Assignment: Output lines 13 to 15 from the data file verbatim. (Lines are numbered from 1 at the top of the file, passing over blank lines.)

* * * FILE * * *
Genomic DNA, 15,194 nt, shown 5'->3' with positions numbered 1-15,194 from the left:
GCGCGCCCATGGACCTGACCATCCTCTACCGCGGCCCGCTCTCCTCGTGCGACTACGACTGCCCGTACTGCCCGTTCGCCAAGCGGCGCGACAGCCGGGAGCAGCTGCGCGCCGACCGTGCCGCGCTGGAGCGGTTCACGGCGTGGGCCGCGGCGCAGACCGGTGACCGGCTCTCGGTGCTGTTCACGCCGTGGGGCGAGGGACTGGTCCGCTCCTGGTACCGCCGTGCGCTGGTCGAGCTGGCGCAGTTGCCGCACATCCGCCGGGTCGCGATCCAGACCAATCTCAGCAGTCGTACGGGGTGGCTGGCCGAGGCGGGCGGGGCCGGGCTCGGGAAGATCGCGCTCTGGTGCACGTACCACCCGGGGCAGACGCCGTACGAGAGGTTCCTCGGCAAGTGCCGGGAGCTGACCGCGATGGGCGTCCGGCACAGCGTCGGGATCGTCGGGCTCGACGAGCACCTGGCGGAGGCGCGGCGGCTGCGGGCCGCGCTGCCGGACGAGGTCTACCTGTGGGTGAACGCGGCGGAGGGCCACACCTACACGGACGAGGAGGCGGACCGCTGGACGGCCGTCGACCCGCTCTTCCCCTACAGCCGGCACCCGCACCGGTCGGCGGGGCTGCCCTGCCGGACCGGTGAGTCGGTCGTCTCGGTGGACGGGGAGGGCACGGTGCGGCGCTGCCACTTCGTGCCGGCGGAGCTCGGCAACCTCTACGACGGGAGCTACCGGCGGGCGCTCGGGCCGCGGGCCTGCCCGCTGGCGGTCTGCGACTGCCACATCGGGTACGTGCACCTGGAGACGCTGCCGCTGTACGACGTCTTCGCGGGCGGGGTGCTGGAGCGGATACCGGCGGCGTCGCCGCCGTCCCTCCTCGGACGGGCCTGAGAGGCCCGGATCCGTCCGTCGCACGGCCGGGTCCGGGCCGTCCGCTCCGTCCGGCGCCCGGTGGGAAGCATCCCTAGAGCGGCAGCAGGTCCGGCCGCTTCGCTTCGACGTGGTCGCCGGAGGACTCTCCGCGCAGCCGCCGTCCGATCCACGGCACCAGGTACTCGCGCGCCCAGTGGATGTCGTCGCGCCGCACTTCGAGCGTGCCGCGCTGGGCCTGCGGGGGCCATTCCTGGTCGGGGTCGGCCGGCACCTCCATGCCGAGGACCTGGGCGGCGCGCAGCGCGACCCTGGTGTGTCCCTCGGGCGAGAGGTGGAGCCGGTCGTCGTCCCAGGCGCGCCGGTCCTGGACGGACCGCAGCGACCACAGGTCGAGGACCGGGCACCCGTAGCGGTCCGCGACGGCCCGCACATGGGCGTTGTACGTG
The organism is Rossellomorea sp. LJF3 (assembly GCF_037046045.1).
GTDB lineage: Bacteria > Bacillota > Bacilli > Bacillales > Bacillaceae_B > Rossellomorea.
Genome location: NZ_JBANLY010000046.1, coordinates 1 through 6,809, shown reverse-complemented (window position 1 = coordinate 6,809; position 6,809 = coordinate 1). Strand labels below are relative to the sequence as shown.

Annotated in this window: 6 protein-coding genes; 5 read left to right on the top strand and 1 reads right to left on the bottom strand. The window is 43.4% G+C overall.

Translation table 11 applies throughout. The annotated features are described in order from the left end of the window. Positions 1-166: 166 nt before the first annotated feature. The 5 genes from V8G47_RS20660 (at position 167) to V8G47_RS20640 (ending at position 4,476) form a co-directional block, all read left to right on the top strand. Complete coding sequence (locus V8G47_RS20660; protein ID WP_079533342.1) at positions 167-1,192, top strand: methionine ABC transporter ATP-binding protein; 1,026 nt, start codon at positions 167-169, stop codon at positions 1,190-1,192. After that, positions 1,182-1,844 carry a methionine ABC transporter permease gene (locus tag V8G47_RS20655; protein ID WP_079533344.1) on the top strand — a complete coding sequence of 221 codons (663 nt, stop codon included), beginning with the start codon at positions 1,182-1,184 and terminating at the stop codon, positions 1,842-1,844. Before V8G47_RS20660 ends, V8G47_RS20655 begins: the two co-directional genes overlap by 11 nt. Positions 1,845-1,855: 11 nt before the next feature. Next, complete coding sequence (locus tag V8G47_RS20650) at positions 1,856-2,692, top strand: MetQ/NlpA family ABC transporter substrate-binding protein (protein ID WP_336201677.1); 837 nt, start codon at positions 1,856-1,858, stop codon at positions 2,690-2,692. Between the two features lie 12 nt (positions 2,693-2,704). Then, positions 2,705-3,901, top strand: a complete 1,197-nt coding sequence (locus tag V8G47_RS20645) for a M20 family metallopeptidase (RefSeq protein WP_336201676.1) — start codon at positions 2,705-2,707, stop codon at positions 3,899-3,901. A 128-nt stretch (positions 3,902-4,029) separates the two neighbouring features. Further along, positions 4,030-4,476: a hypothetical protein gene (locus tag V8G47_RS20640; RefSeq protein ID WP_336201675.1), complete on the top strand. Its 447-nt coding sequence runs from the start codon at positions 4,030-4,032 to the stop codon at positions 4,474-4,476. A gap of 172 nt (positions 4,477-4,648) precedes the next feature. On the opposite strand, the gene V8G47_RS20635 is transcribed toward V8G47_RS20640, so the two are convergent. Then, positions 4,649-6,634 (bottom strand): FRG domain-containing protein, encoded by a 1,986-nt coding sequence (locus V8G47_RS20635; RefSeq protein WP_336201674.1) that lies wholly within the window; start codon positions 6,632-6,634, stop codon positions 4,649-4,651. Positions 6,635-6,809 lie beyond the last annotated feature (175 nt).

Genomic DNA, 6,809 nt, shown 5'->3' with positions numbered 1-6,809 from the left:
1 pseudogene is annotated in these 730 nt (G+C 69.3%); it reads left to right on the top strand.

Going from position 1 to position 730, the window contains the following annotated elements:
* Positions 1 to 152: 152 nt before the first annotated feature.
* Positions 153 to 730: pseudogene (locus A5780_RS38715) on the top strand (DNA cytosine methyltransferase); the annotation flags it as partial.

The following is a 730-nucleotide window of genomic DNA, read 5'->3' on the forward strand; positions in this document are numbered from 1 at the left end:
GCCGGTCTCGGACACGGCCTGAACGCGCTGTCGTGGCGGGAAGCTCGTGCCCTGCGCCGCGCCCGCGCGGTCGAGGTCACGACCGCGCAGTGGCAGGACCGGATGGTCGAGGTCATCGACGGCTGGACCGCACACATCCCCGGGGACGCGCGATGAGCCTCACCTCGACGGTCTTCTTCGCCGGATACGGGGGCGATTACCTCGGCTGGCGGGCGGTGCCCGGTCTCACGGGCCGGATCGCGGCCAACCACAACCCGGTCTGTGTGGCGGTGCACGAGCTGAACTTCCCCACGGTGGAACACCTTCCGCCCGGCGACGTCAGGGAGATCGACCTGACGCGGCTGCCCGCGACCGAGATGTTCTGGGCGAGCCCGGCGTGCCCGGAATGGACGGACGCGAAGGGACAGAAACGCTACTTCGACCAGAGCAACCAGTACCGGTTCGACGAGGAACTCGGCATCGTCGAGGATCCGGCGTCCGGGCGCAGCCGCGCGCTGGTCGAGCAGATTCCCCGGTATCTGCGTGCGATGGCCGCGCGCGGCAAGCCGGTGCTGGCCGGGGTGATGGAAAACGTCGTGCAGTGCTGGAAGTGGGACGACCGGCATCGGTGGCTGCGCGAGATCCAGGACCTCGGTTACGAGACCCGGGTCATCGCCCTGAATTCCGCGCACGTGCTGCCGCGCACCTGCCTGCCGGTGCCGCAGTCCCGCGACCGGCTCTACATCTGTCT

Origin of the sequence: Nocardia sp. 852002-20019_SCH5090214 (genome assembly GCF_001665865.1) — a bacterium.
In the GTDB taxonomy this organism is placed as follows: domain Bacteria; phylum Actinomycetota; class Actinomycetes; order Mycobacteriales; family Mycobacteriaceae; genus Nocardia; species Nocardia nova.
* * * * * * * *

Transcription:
The following is a 730-nucleotide window of genomic DNA, read 5'->3' on the forward strand; positions in this document are numbered from 1 at the left end:
GCCGGTCTCGGACACGGCCTGAACGCGCTGTCGTGGCGGGAAGCTCGTGCCCTGCGCCGCGCCCGCGCGGTCGAGGTCACGACCGCGCAGTGGCAGGACCGGATGGTCGAGGTCATCGACGGCTGGACCGCACACATCCCCGGGGACGCGCGATGAGCCTCACCTCGACGGTCTTCTTCGCCGGATACGGGGGCGATTACCTCGGCTGGCGGGCGGTGCCCGGTCTCACGGGCCGGATCGCGGCCAACCACAACCCGGTCTGTGTGGCGGTGCACGAGCTGAACTTCCCCACGGTGGAACACCTTCCGCCCGGCGACGTCAGGGAGATCGACCTGACGCGGCTGCCCGCGACCGAGATGTTCTGGGCGAGCCCGGCGTGCCCGGAATGGACGGACGCGAAGGGACAGAAACGCTACTTCGACCAGAGCAACCAGTACCGGTTCGACGAGGAACTCGGCATCGTCGAGGATCCGGCGTCCGGGCGCAGCCGCGCGCTGGTCGAGCAGATTCCCCGGTATCTGCGTGCGATGGCCGCGCGCGGCAAGCCGGTGCTGGCCGGGGTGATGGAAAACGTCGTGCAGTGCTGGAAGTGGGACGACCGGCATCGGTGGCTGCGCGAGATCCAGGACCTCGGTTACGAGACCCGGGTCATCGCCCTGAATTCCGCGCACGTGCTGCCGCGCACCTGCCTGCCGGTGCCGCAGTCCCGCGACCGGCTCTACATCTGTCT

Origin of the sequence: Nocardia sp. 852002-20019_SCH5090214 (genome assembly GCF_001665865.1) — a bacterium.